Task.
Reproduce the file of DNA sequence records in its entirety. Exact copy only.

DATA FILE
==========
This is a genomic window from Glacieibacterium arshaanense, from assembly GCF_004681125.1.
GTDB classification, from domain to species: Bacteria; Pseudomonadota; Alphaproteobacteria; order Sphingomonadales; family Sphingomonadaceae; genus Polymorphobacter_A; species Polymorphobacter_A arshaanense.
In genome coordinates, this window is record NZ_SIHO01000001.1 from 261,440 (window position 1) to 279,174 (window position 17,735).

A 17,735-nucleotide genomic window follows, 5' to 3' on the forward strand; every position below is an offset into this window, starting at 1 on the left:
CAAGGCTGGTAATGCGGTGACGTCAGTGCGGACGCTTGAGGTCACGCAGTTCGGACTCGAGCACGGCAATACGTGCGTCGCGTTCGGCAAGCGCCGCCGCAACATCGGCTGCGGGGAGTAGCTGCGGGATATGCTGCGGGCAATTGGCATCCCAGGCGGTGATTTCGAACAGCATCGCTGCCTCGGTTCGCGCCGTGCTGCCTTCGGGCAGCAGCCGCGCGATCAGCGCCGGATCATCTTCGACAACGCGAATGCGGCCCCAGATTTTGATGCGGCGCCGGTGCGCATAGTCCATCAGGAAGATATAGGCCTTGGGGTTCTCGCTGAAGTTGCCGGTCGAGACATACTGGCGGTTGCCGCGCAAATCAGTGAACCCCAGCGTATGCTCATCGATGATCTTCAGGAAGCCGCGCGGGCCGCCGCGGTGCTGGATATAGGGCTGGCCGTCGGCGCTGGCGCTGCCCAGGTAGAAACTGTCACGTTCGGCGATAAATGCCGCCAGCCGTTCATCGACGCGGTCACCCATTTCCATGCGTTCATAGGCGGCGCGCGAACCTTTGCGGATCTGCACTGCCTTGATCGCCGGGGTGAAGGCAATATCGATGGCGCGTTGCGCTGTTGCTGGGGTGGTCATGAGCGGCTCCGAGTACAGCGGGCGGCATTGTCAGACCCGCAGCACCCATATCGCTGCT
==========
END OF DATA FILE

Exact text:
This is a genomic window from Glacieibacterium arshaanense, from assembly GCF_004681125.1.
GTDB classification, from domain to species: Bacteria; Pseudomonadota; Alphaproteobacteria; order Sphingomonadales; family Sphingomonadaceae; genus Polymorphobacter_A; species Polymorphobacter_A arshaanense.
In genome coordinates, this window is record NZ_SIHO01000001.1 from 261,440 (window position 1) to 279,174 (window position 17,735).

A 17,735-nucleotide genomic window follows, 5' to 3' on the forward strand; every position below is an offset into this window, starting at 1 on the left:
CAAGGCTGGTAATGCGGTGACGTCAGTGCGGACGCTTGAGGTCACGCAGTTCGGACTCGAGCACGGCAATACGTGCGTCGCGTTCGGCAAGCGCCGCCGCAACATCGGCTGCGGGGAGTAGCTGCGGGATATGCTGCGGGCAATTGGCATCCCAGGCGGTGATTTCGAACAGCATCGCTGCCTCGGTTCGCGCCGTGCTGCCTTCGGGCAGCAGCCGCGCGATCAGCGCCGGATCATCTTCGACAACGCGAATGCGGCCCCAGATTTTGATGCGGCGCCGGTGCGCATAGTCCATCAGGAAGATATAGGCCTTGGGGTTCTCGCTGAAGTTGCCGGTCGAGACATACTGGCGGTTGCCGCGCAAATCAGTGAACCCCAGCGTATGCTCATCGATGATCTTCAGGAAGCCGCGCGGGCCGCCGCGGTGCTGGATATAGGGCTGGCCGTCGGCGCTGGCGCTGCCCAGGTAGAAACTGTCACGTTCGGCGATAAATGCCGCCAGCCGTTCATCGACGCGGTCACCCATTTCCATGCGTTCATAGGCGGCGCGCGAACCTTTGCGGATCTGCACTGCCTTGATCGCCGGGGTGAAGGCAATATCGATGGCGCGTTGCGCTGTTGCTGGGGTGGTCATGAGCGGCTCCGAGTACAGCGGGCGGCATTGTCAGACCCGCAGCACCCATATCGCTGCT